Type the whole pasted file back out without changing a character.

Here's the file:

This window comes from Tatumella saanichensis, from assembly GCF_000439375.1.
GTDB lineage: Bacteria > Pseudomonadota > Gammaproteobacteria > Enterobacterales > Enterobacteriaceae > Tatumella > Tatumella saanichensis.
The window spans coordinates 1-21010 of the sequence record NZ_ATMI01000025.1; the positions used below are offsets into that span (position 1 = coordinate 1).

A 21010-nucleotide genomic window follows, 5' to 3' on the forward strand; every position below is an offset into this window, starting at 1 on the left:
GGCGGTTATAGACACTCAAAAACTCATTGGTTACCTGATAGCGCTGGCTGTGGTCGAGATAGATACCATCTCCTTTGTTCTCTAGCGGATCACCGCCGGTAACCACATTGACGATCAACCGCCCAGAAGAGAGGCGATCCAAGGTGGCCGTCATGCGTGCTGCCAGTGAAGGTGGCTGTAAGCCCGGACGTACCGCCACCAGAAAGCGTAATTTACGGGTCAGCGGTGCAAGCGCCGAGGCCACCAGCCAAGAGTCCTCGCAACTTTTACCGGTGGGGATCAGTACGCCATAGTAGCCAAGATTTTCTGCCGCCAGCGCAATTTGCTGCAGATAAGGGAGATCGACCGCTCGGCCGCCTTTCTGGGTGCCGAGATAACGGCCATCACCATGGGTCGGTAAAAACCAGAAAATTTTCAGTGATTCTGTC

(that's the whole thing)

This window comes from Tatumella saanichensis, from assembly GCF_000439375.1.
GTDB lineage: Bacteria > Pseudomonadota > Gammaproteobacteria > Enterobacterales > Enterobacteriaceae > Tatumella > Tatumella saanichensis.
The window spans coordinates 1-21010 of the sequence record NZ_ATMI01000025.1; the positions used below are offsets into that span (position 1 = coordinate 1).

A 21010-nucleotide genomic window follows, 5' to 3' on the forward strand; every position below is an offset into this window, starting at 1 on the left:
GGCGGTTATAGACACTCAAAAACTCATTGGTTACCTGATAGCGCTGGCTGTGGTCGAGATAGATACCATCTCCTTTGTTCTCTAGCGGATCACCGCCGGTAACCACATTGACGATCAACCGCCCAGAAGAGAGGCGATCCAAGGTGGCCGTCATGCGTGCTGCCAGTGAAGGTGGCTGTAAGCCCGGACGTACCGCCACCAGAAAGCGTAATTTACGGGTCAGCGGTGCAAGCGCCGAGGCCACCAGCCAAGAGTCCTCGCAACTTTTACCGGTGGGGATCAGTACGCCATAGTAGCCAAGATTTTCTGCCGCCAGCGCAATTTGCTGCAGATAAGGGAGATCGACCGCTCGGCCGCCTTTCTGGGTGCCGAGATAACGGCCATCACCATGGGTCGGTAAAAACCAGAAAATTTTCAGTGATTCTGTC